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Alameda News & Politics

Neptune Pointe Tussle

Bitter land disputes aren’t exactly rare in Alameda. But even by local standards, the struggle for 4 acres of land near Robert W. Crown Memorial State Beach has become exceptionally intense.
May 1, 2014

Marilyn Ezzy Ashcraft Promotes Biking

“I want Alameda to become one of America’s top bicycle-friendly cities."
May 1, 2014

Lehman Signs on Signature Development Group for Oak Knoll Navy Hospital

The decommissioned naval hospital property at Oak Knoll may make headway in 2014.
March 5, 2014

Alamedans Identify Their Favorite Streets and Boulevards

Six Alamedans talk about their favorite streets.
March 5, 2014

Assemblyman Rob Bonta of Alameda Flourishes Despite Detractors

The District 18 state assemblyman is a moderate on gun control, labor unions, and social justice.
March 5, 2014

At Odds Over Your Pro-Business, Anti-Activist Stance on Occupy Oakland

Letters to the editor on Occupy Oakland and the future of Alameda Point.
March 5, 2014

Evolution and Revolution at Alameda Magazine

Alameda Magazine gets an organizational upgrade.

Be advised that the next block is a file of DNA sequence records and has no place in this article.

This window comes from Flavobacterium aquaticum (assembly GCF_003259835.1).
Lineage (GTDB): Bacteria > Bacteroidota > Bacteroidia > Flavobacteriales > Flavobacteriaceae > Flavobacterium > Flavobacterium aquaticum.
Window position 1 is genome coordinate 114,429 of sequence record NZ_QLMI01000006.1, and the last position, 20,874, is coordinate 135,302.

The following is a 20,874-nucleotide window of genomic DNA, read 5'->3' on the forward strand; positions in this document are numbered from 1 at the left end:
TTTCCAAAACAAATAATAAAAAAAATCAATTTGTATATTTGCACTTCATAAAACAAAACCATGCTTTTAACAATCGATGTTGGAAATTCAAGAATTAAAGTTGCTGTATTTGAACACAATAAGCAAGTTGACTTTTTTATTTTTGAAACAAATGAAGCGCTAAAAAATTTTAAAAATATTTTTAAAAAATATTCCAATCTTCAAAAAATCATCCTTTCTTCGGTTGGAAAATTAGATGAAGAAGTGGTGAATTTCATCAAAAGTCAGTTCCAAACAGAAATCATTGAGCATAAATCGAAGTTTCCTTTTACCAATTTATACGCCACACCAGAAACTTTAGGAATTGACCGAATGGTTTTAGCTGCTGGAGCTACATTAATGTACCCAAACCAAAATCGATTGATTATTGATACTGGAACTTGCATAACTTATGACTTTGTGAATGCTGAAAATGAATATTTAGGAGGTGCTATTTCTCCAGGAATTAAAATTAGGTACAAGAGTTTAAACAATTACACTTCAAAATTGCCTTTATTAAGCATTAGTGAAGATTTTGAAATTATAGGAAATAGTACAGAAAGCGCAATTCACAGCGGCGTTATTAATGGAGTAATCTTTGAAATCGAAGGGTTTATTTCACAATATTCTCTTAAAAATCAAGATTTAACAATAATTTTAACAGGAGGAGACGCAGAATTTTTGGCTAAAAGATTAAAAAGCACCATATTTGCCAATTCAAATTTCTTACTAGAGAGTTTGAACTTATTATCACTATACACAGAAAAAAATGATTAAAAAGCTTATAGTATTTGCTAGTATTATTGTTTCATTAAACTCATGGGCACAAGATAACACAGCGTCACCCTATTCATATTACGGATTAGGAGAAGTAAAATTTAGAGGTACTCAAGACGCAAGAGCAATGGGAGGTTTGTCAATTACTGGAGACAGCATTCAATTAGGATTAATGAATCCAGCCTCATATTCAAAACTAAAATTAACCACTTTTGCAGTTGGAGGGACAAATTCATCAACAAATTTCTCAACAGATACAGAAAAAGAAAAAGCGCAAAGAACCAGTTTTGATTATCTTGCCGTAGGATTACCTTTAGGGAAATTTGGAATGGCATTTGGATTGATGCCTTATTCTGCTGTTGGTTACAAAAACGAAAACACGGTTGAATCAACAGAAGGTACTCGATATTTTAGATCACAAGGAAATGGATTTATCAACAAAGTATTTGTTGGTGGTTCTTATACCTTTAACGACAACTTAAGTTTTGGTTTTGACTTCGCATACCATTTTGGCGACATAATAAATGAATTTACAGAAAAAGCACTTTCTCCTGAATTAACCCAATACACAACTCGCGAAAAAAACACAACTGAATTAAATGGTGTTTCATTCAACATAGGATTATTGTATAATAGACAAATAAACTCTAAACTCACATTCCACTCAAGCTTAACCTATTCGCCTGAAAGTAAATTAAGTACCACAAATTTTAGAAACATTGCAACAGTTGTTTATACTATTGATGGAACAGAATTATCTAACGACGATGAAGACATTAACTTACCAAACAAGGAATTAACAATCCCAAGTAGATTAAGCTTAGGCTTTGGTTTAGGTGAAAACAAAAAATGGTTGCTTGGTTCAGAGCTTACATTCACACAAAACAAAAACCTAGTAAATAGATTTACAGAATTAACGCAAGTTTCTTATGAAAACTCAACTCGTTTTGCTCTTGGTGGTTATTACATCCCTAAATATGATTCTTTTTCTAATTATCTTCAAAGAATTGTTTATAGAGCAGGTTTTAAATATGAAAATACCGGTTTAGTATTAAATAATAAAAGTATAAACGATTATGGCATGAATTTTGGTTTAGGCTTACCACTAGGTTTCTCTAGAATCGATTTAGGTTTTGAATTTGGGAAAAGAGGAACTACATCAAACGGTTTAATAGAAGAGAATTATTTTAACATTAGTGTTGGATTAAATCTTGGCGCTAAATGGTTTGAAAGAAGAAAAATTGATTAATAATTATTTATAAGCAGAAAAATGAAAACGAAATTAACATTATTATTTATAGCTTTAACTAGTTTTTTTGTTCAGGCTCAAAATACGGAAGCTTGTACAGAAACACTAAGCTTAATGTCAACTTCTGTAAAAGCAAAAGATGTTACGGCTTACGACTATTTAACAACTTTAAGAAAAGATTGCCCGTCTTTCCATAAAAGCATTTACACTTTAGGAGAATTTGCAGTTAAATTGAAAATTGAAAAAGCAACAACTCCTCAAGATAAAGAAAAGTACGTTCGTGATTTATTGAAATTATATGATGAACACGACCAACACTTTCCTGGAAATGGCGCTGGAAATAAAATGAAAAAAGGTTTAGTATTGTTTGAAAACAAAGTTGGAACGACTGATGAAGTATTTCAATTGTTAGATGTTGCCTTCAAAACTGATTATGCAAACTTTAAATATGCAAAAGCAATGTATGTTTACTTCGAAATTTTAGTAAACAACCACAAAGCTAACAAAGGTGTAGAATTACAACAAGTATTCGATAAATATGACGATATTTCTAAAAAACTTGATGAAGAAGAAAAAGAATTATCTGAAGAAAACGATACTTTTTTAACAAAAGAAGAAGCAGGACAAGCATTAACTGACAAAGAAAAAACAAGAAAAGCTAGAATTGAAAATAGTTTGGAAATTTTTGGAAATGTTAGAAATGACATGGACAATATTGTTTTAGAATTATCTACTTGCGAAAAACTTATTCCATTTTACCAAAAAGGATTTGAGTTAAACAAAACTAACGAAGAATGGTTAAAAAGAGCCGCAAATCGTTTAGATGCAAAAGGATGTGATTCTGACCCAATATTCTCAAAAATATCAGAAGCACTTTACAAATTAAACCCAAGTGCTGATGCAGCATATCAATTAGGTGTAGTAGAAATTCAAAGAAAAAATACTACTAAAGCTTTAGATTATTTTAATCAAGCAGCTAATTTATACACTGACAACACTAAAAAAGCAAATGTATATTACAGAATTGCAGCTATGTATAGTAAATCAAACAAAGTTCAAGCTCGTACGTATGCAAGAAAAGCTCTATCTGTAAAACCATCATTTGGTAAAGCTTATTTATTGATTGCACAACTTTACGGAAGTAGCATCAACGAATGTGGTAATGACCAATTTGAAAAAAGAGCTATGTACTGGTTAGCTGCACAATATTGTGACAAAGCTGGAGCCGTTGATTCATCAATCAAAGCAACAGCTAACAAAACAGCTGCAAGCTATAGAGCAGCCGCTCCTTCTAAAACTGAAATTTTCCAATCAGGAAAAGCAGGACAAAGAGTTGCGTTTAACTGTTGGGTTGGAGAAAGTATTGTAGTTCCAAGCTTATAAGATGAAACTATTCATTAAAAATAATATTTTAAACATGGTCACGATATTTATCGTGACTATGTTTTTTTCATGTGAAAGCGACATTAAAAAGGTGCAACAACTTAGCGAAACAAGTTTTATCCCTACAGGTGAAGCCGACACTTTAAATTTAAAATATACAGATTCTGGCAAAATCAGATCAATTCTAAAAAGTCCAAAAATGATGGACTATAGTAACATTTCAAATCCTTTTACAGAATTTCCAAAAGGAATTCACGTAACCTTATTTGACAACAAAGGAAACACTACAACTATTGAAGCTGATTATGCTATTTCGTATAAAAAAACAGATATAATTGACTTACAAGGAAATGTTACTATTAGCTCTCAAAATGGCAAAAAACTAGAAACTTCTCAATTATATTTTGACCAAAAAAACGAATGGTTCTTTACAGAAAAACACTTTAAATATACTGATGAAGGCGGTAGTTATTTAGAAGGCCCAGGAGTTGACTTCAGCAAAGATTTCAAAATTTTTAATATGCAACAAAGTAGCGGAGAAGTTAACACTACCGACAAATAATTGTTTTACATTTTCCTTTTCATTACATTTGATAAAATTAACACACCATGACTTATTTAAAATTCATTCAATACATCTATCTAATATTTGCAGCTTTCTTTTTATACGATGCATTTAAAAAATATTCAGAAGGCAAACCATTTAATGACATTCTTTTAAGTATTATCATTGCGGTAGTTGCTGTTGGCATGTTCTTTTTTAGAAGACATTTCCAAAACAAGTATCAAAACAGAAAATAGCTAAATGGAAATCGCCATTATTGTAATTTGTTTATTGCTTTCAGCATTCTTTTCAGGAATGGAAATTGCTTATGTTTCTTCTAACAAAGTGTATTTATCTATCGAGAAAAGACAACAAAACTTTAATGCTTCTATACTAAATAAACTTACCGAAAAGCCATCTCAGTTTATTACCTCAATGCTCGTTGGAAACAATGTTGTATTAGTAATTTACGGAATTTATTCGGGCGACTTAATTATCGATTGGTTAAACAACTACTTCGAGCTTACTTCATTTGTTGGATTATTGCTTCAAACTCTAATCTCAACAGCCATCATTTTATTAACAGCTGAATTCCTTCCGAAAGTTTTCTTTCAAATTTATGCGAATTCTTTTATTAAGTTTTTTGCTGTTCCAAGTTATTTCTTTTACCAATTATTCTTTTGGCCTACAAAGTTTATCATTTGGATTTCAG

March 5, 2014

Not So Fast, Customs

A concerned citizen has spurred city officials to investigate her complaints that a customs examination station in Alameda is a potential source of hazards ranging from radioactive material to weapons of mass destruction.
March 5, 2014

Waterfront Access and the Bay Farm Development

For about as long as people have lived on San Francisco Bay, there has been tension over developing or preserving this rich natural resource. And like other communities that ring the Bay, Alameda’s Bay Farm Island is no exception: From the arrival of the Spanish in the 1700s to the struggle between the Island’s asparagus farmers and developers in the 1800s to the effort to connect the island to Oakland with landfill in the 1900s, Bay Farm Island residents have experienced their share of conflict.
January 2, 2014

How do You Solve a Problem Like Spartina?

Whitney Thornton pauses on her walk along the Bayview Marsh behind Bayview Avenue to peer into a small, plastic cage protecting young wetland plants from the elements. From the shoreline, the cages, planted at seemingly random spots in the shallow water, look like traps for catching fish, clams, or perhaps crabs. But Thornton isn’t looking for dinner. Instead, this marine biologist is developing new methods of restoring wetlands damaged by invasive Spartina, or cordgrass.
January 2, 2014